Cacti, Boyce Thompson Arboretum

Posted by on Oct 30, 2011 in Blog | 5 comments

Boyce Thompson Arboretum, Superior, Arizona, USA

Boyce Thompson Arboretum, Superior, Arizona

–  Click on the image to enlarge or purchase  –

Boyce Thompson Arboretum, Superior, Arizona, USA

Boyce Thompson Arboretum, Superior, Arizona

–  Click on the image to enlarge or purchase  –

Last week-end I received my copy of David duChemin’s new book, Photographically Speaking: A Deeper Look at Creating Stronger Images. As with all of his books, David discusses how to create great photographs by discussing their design and the power of the elements in the image.  This is a book about creating style and having vision rather than the technical aspects of photography.  The basics of composition are discussed, I think mainly to ensure everyone is on the same page, but the main purpose of the book is a discussion of how to structure an image so the that the visual elements in the frame are effectively placed to tell the story the photographer intended.  One of the main themes of the book is the inability of a photographer to discuss what appeals to them about a particular photograph or for a photographer to adequately describe their own images.  One of the aims of this book is to get a photographer to think about a photograph, how it is constructed, how it works, and more importantly, why it works.  It is only through an understanding of the how and the why that we can adequately express the emotion created by the image.

All of David’s books have been thought provoking and are highly recommended (This is the fourth book in his trilogy – he manages to explain this but it would take too long to include here – The previous ones being Within the Frame: The Journey of Photographic Vision; Vision Mongers: Making a Life and a Living in Photography; and Vision & Voice: Refining Your Vision in Adobe Photoshop Lightroom).  This one has made me think about my images more than any of its predecessors.  His use of Message, Elements and Decisions with comparison to the use of language to create novels and poetry, although unusual, works very well with his conversational writing style.  Throughout my reading of the book I was constantly thinking about my own images and how they could have been improved by applying one or more of the ideas discussed.

In section two of the book where David discusses effective composition, after he discusses each concept there are Creative Exercises for the reader based upon the tasks he assigns the attendees of his workshops.  One concept is on the Seduction of Color.  For this Creative Exercise the reader is to create two versions of six favorite color photographs, rendering one of each into black and white.  The idea is to see what has changed in the image by removing the color.  Does your eye move through the picture differently?  Do you have a different emotional response to the color versus the black and white image?  Which one is best is not the aim of the exercise; the point is to see how color makes a difference.  As David puts it “there’s nothing wrong with a photograph being significantly about color itself, but it can often distract photographers from looking critically at lines and tones, moments, light, and other elements that could vastly improve the image if we gave them more attention”.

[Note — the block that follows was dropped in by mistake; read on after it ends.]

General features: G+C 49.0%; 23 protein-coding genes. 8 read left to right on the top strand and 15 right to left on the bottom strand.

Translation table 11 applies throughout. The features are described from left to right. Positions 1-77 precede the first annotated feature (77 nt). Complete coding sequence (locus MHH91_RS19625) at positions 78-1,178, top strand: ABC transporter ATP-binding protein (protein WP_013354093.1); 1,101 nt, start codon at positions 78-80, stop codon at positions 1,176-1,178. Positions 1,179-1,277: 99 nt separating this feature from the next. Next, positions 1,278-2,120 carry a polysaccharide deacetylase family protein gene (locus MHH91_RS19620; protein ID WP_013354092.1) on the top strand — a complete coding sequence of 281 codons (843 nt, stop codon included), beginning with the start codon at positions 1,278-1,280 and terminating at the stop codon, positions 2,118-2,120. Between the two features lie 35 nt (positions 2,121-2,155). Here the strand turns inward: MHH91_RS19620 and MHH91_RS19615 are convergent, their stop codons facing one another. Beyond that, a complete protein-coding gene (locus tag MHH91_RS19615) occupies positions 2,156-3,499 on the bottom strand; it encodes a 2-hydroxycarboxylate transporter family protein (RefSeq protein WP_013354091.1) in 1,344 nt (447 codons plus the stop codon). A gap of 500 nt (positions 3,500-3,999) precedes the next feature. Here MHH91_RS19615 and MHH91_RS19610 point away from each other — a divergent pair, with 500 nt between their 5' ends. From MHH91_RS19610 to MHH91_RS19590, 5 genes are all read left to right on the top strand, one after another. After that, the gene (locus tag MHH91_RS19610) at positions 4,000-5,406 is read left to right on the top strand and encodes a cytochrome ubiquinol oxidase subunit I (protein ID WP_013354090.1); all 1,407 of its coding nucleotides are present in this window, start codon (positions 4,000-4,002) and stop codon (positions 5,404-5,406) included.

Many of the blogs I read have included these B&W versus color comparisons of the same image and I thought I would do the same here.  This image of Barrel Cacti under a tree in Boyce Thompson Arboretum was always intended to be in color but whilst producing some B&W images for a wall at home I thought I would try this one.  I liked the effect but as David duChemin so elegantly pointed out in the introduction to his book, I could not explain why.

Which version do you prefer?  And, more importantly why?

Camera: Minolta Maxxum 7D

Lens: Sigma 24-70mm f/2.8 IF EX DG HSM AF

Processing: Adobe Photoshop Lightroom 3 | Nik Silver Efex Pro

5 Comments

  1. The colour version, because to me, the colours make it look like cacti. The b&w, although I like it, looks a bit surreal and it isn’t clear what it is at first inspection.
    It is all about what YOUR vision was when you first took it, thats what counts.
    Good post.
    Marc Collins recently posted..Looking down the ThamesMy Profile

  2. Lovely images. I’d take the color version. I like the vibrancy of that one, although both are really special.
    Jimi Jones recently posted..The GatewayMy Profile

  3. nicely done and I lean toward the color shot, but that is usually my preference – both look great though!

  4. Great shot Mark. I love both versions. While the B&W is really appealing, the white cactus needles are very threatening in this one I think I prefer the vibrancy of the color.
    Edith levy recently posted..It Was A Dark And Stormy Night…..My Profile

  5. Interesting now that it is brought to my attention but I do see even these two images differently. The b/w draws me more intensely to the subject. Great post!
    Curt Fleenor recently posted..Grandfather MoonMy Profile

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